[The Economic Crisis in France]
There is no sign of any alleviation in the financial world of Europe. We learn by the Niagara that the flow of bullion from London to the Continent is more oppressive than ever, and that a proposition to raise yet higher the rate of interest had been voted down at a meeting of the Directors of the Bank of England by only one majority. It is not necessary to say that the cause of the crisis is still to be found in France, and the last number of The Economist which has reached us depicts the state of things in colors of unmixed gloom.
"The absence of any amelioration," says that journal, "is virtually an aggravation, and unfortunately, moreover, no permanent improvement is foreseen. The contrast between the present month and the corresponding one of last year is very painful in nearly every respect, and vet last October the country was engaged in a terrible war[a], the close of which appeared very distant."[b]
Led by this lament, we have taken the pains to contrast the condition of the Paris Stock Market for October with that of the preceding month, and the result of our inquiries may be seen in the following table[c]:
| ||30th Sept.||31st Oct.||Rise.||Fall.|
|Three Per Cents Rente||67f. 50c.||66f. 70c.||..||80c.|
|Four and a Half Per Cents||90f.||91.f.||1f.||..|
|Bank of France||4,010f.||3,850f.||..||160f.|
|Paris-Lyons Railroad||1,265f.||1,267f.||2f.|| |
|Great Central Railroad||610f.||603f.||..||7f.|
During the period from Sept. to Oct. 31, the shares of various companies fell as follows[d]:
|Gas Paris Company||30 f.|
|Union des Gaz||35 f.|
|Compagnie Maritime||40 f.|
|Palais d'Industrie||5 f.|
|Omnibus Company||35 f.|
|Messageries Impériales||50 f.|
Nothing could be more ingenious than the manner in which the Bonapartist journals of Paris endeavor to account for this perpetual fall at the Bourse. Take, for instance, the paper of M. de Girardin, the Presse.
"Speculation," says this journal, "is still unwilling to renounce its ideas of fall. The continual variations of the Crédit Mobilier cause its shares to be regarded as so dangerous that many speculators dare not touch them, and confine themselves to operating on 'primes', in order to be able to limit beforehand their chances of loss."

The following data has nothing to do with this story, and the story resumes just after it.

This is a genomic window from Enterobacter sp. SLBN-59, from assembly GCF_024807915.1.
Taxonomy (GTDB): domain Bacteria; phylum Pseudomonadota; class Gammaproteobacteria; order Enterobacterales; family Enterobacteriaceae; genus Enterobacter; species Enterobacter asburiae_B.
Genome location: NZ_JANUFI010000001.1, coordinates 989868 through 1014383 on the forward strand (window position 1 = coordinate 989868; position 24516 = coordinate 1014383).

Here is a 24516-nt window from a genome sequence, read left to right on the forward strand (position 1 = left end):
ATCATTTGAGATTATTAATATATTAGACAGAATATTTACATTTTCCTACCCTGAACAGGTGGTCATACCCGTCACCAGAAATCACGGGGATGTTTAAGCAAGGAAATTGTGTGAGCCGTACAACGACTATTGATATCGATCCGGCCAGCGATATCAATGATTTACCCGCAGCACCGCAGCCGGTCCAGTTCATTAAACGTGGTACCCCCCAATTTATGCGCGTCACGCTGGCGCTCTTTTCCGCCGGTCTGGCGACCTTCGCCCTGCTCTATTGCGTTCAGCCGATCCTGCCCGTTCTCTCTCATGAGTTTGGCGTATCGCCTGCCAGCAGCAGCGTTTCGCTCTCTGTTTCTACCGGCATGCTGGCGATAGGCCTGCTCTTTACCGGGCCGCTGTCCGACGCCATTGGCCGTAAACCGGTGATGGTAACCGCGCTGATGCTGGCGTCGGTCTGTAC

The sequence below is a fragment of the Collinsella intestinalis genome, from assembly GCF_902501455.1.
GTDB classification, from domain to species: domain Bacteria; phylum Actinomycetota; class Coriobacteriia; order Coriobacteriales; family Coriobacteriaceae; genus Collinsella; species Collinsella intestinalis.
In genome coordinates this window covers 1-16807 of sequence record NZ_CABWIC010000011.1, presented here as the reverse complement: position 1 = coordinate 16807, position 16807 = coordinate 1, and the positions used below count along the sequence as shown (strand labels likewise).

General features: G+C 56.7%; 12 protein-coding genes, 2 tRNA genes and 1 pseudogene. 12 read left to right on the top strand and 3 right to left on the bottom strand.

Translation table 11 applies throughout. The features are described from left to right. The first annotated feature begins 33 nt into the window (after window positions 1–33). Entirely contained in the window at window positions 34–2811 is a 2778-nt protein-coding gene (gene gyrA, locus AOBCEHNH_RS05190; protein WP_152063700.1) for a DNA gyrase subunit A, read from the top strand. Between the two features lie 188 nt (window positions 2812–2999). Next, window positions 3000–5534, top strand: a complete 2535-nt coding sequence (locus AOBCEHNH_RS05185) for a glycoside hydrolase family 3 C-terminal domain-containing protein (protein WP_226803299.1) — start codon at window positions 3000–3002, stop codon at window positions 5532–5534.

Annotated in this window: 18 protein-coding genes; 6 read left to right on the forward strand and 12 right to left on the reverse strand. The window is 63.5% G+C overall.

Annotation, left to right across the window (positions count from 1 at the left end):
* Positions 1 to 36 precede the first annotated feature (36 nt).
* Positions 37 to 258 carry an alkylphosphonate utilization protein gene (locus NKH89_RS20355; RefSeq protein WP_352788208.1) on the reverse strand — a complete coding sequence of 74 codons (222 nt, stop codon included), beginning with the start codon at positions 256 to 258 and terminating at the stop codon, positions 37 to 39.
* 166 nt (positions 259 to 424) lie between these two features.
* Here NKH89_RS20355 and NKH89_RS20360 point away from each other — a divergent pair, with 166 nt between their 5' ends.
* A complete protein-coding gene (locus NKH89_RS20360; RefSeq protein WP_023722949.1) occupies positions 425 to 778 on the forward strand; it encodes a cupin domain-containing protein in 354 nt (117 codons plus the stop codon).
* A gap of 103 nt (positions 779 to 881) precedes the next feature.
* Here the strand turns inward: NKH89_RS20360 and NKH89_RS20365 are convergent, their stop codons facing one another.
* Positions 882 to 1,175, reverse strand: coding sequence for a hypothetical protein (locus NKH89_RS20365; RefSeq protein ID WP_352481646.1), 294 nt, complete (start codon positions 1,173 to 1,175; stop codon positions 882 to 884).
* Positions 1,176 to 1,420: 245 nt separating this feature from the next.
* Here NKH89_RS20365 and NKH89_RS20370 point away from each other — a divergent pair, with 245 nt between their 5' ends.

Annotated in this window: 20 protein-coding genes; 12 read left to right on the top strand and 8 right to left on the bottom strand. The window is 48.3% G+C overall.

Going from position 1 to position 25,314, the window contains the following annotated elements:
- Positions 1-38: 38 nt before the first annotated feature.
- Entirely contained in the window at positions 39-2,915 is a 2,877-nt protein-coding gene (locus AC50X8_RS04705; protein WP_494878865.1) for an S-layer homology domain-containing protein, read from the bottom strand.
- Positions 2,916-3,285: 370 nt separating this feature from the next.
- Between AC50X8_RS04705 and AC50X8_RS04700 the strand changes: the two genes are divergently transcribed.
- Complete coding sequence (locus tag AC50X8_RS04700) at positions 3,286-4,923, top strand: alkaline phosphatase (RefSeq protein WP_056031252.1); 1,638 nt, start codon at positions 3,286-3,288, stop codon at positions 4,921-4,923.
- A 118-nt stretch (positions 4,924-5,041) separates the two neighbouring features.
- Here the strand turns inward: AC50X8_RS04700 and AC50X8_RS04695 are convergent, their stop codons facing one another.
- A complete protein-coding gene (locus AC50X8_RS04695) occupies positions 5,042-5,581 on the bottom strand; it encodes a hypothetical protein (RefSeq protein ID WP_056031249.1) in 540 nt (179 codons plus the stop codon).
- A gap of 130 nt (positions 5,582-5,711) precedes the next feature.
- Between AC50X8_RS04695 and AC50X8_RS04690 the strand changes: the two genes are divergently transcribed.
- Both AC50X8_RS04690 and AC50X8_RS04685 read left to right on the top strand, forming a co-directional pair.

The stringent measures taken by the Bank of France, with a view to prevent, or at least to delay, the suspension of cash payments, have begun to tell severely on the industrial and commercial classes. Indeed, there is now raging a regular war between the bona fide commerce and industry, the speculative joint-stock companies already at work and the newly-hatched schemes about to be established, all of them struggling to carry off the floating capital of the country. The inevitable result of such a struggle must be the rise of interest, the fall of profits in all departments of industry, and the depreciation of all sorts of securities, even if there existed no Bank of France, nor any drain of bullion. That, apart from all foreign influences, this pressure on the disposable capital of France must go on increasing, a glance at the development of the French railway system sufficiently demonstrates. The facts we are about to lay before our readers are given by the Journal des Chemins de Fer, which, like the rest of the press in that country, can publish nothing but what is admitted by the Bonapartist Government itself. On the whole, charters have been granted for an aggregate of 5,584 miles of railroad, of which only 2,884 miles are completed and in working order. Consequently there remain still 2,700 miles now being, or about to be, constructed. Nor is this all. The Government is constructing the Pyrenean lines, and has ordered the construction of new lines between Toulouse and Bayonne, Agen and Tarbès, and Mont de Marsan and Trabestans, lines amounting to more than 900 miles. France is in fact now constructing even a greater extent of railroads than she already possesses. The amount of money disbursed on her old railroad system is calculated at $300,000,000; but then its construction extended over a protracted period—a period which saw the rise and fall of three Governments—while the lines now chartered are all to be completed within six years at the farthest, and to begin their operations in the most critical phase of the commercial cycle. The embarrassed companies harass the Government for leave to raise money by new emissions of shares and bonds. The Government, comprehending that this would simply amount to giving leave to further depreciation of the old securities in the market, attended by increased disturbance at the Bourse, dares not yield. On the other hand, the money must be found; the suspension of the works would not only be bankruptcy but revolution.